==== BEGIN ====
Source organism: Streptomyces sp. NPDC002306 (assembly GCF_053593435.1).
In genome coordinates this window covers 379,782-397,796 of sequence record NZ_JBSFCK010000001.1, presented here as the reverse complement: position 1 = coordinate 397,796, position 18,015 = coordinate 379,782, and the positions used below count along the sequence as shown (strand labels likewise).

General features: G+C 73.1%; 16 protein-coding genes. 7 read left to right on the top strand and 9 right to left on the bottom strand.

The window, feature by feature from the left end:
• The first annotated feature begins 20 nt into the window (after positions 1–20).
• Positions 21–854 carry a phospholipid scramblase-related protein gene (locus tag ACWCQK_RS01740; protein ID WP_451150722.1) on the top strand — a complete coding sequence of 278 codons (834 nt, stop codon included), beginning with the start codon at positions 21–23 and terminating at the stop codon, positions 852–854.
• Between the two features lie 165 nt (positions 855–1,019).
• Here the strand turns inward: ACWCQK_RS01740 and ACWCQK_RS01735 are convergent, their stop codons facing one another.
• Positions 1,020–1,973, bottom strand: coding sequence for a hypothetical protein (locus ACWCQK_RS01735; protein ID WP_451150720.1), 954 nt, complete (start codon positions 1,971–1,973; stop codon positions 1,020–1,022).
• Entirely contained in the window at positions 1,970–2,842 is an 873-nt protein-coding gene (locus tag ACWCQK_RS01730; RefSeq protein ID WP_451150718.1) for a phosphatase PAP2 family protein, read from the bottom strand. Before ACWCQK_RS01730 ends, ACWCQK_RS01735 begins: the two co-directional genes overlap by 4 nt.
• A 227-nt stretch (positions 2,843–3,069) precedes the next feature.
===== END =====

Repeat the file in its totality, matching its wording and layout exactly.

Source organism: Streptomyces sp. NPDC002306 (assembly GCF_053593435.1).
In genome coordinates this window covers 379,782-397,796 of sequence record NZ_JBSFCK010000001.1, presented here as the reverse complement: position 1 = coordinate 397,796, position 18,015 = coordinate 379,782, and the positions used below count along the sequence as shown (strand labels likewise).

General features: G+C 73.1%; 16 protein-coding genes. 7 read left to right on the top strand and 9 right to left on the bottom strand.

The window, feature by feature from the left end:
• The first annotated feature begins 20 nt into the window (after positions 1–20).
• Positions 21–854 carry a phospholipid scramblase-related protein gene (locus tag ACWCQK_RS01740; protein ID WP_451150722.1) on the top strand — a complete coding sequence of 278 codons (834 nt, stop codon included), beginning with the start codon at positions 21–23 and terminating at the stop codon, positions 852–854.
• Between the two features lie 165 nt (positions 855–1,019).
• Here the strand turns inward: ACWCQK_RS01740 and ACWCQK_RS01735 are convergent, their stop codons facing one another.
• Positions 1,020–1,973, bottom strand: coding sequence for a hypothetical protein (locus ACWCQK_RS01735; protein ID WP_451150720.1), 954 nt, complete (start codon positions 1,971–1,973; stop codon positions 1,020–1,022).
• Entirely contained in the window at positions 1,970–2,842 is an 873-nt protein-coding gene (locus tag ACWCQK_RS01730; RefSeq protein ID WP_451150718.1) for a phosphatase PAP2 family protein, read from the bottom strand. Before ACWCQK_RS01730 ends, ACWCQK_RS01735 begins: the two co-directional genes overlap by 4 nt.
• A 227-nt stretch (positions 2,843–3,069) precedes the next feature.